Opponents have offered both internal and external criticisms. Internally, they cite serious difficulties with the definition and measurement of essential concepts like "utility," "alternatives," and "results." They also question whether utilitarianism, if really practised, would lead to the maximum utility that its basic principle demands.
Externally, critics have focused on what they believe are counterintuitive moral implications of the utilitarian framework. Examples, actual or hypothetical, are put forward to show that our deepest moral convictions and utilitarianism lead in opposite directions. The most forceful of such examples involves situations in which the greatest good for some majority seems to dictate the unjust treatment of an innocent victim or minority.
Replies to these critics typically either deny the accuracy of their assumptions or refine the utility principle to meet specific objections. A different kind of reply challenges the critics to do better than or do without some version of the utility principle in their own normative frameworks. Any ethical framework that takes benevolence seriously, it is argued, and that also seeks to be operational, must in the end incorporate a form of utilitarianism.
Kantís Ethics --- Another Dualism
There is probably no one in the modern period whose views have influenced ethical reflection more than those of 18th-century philosopher Immanuel Kant. At the center of Kantís framework are two concepts: the free will of the rational decision maker and the need for universalizing that will.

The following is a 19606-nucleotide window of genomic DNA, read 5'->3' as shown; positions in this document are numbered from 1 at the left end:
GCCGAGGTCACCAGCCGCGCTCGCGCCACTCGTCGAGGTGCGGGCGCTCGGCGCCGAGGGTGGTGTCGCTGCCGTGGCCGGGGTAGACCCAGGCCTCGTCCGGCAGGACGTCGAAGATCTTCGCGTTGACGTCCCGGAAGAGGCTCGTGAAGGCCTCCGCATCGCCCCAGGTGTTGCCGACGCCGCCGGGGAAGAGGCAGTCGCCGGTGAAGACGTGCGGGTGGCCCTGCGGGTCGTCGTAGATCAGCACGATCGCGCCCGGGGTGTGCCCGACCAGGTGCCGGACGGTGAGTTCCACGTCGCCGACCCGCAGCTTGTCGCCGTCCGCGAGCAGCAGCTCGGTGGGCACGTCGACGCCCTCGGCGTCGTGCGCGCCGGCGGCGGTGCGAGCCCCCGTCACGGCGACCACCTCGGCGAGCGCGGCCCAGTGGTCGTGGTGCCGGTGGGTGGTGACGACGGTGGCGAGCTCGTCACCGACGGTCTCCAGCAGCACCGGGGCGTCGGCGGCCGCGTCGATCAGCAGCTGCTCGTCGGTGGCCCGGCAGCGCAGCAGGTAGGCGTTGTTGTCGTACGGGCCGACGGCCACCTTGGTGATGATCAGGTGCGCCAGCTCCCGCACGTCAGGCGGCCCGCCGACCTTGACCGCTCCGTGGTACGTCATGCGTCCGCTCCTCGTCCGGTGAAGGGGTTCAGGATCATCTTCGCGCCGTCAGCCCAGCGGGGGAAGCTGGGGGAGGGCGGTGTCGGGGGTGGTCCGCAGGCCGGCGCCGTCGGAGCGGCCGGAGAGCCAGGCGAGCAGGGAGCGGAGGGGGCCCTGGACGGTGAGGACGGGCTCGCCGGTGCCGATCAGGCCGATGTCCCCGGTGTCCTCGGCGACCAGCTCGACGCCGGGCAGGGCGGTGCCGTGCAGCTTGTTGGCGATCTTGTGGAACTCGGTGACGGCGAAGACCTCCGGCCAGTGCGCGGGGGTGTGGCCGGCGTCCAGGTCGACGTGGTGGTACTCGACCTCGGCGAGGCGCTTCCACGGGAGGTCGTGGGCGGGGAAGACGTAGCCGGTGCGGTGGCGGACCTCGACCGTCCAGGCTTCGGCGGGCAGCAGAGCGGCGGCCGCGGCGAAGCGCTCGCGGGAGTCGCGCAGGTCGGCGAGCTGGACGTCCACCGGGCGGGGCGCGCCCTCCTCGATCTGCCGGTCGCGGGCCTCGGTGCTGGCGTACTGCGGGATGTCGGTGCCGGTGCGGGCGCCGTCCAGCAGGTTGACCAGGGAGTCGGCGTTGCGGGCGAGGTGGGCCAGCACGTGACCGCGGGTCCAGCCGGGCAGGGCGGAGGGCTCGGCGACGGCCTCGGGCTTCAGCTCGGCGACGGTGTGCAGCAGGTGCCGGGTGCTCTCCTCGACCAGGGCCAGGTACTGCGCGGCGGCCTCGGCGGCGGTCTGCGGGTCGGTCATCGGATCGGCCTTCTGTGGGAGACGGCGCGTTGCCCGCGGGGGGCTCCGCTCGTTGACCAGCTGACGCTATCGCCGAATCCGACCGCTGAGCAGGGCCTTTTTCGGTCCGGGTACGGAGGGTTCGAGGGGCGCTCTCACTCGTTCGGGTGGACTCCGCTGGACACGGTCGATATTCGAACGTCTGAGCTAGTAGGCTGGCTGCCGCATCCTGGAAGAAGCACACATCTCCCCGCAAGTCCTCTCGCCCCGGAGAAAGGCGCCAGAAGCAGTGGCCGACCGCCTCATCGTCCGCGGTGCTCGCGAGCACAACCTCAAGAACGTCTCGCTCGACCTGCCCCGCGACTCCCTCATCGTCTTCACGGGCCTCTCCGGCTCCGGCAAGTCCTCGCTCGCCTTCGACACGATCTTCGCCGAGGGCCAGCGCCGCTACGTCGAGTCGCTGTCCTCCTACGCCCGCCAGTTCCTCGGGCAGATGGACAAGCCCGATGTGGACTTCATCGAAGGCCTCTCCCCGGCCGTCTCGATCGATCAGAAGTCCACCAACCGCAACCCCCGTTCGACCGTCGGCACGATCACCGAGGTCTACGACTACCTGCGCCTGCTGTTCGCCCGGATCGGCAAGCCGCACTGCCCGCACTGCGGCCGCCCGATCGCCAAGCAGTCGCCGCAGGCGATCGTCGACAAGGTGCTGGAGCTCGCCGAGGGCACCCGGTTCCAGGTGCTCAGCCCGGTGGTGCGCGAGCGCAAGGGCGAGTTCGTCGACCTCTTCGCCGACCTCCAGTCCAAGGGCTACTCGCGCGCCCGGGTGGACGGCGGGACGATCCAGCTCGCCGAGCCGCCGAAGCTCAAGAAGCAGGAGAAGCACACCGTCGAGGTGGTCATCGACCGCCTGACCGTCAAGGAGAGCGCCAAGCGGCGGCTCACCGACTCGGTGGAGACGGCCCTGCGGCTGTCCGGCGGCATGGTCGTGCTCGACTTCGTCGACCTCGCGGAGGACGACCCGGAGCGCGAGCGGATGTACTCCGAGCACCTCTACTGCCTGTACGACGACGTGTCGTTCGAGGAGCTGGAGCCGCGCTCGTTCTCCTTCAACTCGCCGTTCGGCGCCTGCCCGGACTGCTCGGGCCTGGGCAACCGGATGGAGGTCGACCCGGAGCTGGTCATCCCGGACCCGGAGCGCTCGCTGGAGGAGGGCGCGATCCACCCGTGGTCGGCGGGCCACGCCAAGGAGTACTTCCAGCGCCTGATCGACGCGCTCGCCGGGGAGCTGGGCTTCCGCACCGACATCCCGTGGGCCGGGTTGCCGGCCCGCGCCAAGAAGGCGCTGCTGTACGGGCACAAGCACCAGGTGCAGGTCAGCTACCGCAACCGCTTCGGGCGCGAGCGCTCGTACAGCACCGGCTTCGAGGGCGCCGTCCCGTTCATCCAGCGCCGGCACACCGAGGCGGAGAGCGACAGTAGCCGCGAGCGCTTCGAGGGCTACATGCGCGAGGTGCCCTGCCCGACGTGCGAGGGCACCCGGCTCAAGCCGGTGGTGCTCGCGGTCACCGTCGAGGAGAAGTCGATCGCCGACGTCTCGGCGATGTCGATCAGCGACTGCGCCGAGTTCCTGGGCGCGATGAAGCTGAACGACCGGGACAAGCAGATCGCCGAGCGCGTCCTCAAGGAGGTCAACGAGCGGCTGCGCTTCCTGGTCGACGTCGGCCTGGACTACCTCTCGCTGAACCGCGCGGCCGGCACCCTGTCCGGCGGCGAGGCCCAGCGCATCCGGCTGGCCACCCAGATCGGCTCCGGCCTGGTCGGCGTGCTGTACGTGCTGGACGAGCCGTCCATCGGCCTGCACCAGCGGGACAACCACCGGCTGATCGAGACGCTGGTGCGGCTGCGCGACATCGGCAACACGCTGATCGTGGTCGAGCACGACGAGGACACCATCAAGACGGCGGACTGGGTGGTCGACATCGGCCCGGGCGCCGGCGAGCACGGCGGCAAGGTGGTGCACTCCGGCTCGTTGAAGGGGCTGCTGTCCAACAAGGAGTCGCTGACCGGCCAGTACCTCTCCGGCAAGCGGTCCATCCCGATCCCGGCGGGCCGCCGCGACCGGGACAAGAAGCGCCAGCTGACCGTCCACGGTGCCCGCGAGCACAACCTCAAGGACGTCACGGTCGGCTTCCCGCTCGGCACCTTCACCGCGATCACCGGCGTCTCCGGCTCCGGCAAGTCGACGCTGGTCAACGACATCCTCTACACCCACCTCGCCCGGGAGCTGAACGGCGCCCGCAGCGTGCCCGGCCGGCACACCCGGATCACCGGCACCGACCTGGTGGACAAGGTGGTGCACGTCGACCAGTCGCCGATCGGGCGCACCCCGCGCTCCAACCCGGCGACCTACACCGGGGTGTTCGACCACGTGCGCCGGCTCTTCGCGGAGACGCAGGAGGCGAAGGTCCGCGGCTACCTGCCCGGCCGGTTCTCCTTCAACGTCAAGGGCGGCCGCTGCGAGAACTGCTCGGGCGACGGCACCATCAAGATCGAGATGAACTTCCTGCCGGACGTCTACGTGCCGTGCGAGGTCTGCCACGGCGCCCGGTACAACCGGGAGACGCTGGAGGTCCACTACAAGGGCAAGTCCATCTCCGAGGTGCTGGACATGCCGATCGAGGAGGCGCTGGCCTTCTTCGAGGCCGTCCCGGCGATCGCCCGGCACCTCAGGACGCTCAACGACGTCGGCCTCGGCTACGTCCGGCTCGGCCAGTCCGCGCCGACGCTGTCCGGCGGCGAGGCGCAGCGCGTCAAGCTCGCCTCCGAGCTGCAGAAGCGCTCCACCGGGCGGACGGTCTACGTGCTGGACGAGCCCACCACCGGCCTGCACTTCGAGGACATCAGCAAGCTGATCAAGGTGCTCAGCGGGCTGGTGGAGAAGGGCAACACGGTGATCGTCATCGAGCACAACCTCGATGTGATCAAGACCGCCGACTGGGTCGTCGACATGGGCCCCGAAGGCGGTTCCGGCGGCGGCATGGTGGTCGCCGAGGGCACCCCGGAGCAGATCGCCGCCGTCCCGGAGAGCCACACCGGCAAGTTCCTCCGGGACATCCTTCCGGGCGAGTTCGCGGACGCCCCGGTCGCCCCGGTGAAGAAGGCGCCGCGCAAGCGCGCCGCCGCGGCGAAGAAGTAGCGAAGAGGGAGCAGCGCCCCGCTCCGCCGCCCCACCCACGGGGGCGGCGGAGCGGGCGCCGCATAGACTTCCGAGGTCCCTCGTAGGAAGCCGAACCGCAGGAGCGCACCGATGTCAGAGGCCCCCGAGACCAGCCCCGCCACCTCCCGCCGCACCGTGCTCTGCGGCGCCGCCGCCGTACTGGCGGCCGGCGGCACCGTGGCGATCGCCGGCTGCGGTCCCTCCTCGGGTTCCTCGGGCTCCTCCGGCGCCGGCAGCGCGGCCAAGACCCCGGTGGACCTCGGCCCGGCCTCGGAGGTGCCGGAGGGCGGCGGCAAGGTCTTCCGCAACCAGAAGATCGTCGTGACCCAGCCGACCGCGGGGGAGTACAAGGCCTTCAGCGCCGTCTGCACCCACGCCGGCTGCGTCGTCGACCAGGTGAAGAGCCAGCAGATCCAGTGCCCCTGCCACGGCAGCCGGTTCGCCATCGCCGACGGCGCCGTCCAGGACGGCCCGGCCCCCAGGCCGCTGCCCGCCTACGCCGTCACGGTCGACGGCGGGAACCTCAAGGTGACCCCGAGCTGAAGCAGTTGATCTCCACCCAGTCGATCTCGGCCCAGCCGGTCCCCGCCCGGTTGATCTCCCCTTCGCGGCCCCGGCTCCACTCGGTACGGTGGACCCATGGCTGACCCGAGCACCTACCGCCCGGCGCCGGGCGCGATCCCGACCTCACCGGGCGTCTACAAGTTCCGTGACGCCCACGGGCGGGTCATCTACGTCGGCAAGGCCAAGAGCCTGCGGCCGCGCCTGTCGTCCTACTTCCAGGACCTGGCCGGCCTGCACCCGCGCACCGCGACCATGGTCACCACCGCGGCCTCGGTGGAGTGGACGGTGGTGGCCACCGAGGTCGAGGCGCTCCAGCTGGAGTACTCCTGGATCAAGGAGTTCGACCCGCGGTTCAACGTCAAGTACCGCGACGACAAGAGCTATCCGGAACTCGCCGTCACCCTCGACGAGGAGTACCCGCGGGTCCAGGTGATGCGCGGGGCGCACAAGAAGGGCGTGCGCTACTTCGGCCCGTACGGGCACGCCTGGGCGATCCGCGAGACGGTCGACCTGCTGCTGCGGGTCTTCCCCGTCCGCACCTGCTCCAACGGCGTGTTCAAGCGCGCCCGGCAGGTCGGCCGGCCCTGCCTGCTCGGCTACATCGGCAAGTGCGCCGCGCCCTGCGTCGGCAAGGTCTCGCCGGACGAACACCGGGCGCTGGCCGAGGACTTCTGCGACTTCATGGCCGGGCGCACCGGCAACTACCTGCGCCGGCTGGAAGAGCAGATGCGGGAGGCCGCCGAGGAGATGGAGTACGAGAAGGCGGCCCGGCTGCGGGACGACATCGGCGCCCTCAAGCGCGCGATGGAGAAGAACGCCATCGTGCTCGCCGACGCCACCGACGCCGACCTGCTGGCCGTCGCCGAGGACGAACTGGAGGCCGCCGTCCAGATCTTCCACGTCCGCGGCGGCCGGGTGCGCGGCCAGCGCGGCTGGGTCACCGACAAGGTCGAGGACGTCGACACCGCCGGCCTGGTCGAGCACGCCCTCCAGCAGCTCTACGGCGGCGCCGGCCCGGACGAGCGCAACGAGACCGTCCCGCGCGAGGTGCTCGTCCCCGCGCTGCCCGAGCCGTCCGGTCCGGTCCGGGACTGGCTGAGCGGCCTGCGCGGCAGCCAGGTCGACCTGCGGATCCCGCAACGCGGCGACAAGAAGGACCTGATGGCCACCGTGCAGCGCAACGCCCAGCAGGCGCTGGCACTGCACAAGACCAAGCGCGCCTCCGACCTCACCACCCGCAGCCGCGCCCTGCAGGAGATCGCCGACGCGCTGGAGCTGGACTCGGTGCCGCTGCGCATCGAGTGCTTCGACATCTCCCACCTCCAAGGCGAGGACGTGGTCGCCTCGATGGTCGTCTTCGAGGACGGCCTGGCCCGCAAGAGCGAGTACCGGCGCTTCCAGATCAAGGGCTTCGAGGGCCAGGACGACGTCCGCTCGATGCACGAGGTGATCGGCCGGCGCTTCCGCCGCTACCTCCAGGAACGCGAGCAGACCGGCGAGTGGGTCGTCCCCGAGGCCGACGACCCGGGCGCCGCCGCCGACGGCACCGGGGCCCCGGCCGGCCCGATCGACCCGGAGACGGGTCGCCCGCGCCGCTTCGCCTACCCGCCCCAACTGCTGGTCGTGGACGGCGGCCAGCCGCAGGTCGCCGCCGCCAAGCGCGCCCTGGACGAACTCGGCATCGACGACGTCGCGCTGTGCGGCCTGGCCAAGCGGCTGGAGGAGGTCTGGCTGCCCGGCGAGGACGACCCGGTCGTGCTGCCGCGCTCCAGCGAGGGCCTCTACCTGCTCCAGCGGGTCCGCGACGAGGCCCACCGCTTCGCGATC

Kant formulates his "supreme principle" in a number of different ways, all of which he claims to be equivalent. The two best-known formulations are:
Motives behind rules or policies that satisfy such criteria are said by Kant to be categorical in their force. "Gut feelings" of any sort, as well as rules or policies based on accepted practice, are unreliable and unacceptable indicators of right and wrong. They are at best provisional, i.e., they tell us what to do only subject to the vindication of the motives that underlie them.
A manager who refused to dump toxic waste outside his plant out of fear of being fined or even out of the desire to promote good community relations, would not be acting out of a true sense of duty. He might "do the right thing" in terms of results, of course, but this would be (ethically) beside the point, according to Kant. What would be (ethically) to the point would be for the manager to ask himself/herself (a) whether he/she could support such dumping as a universal practice, or (b) whether in using the local community as a "sink" he/she was treating its citizens as mere means. Only if an action or a policy survives this kind of scrutiny can its motive claim to be morally adequate.
Kant thought it was possible to discern in any proposed action or policy an implicit orientation which, when universalized, would show itself to be either permissible or self-defeating. He believed that somehow there was a basic harmony between the idea of personal authenticity and communal fairness. In his words, "The dignity of humanity consists just in this capacity of being universally legislative, though with the condition that it is itself subject to this same legislation."
Critics of Kant have objected that his basic principles, even if consistent, rule out both too much and too little. They have suggested that actions most people think permissible (such as lying to protect an innocent victim) might fail Kantís test, while actions most people think questionable (such as refusing to help the poor) might pass the test. Defenders of Kant have denied these implications.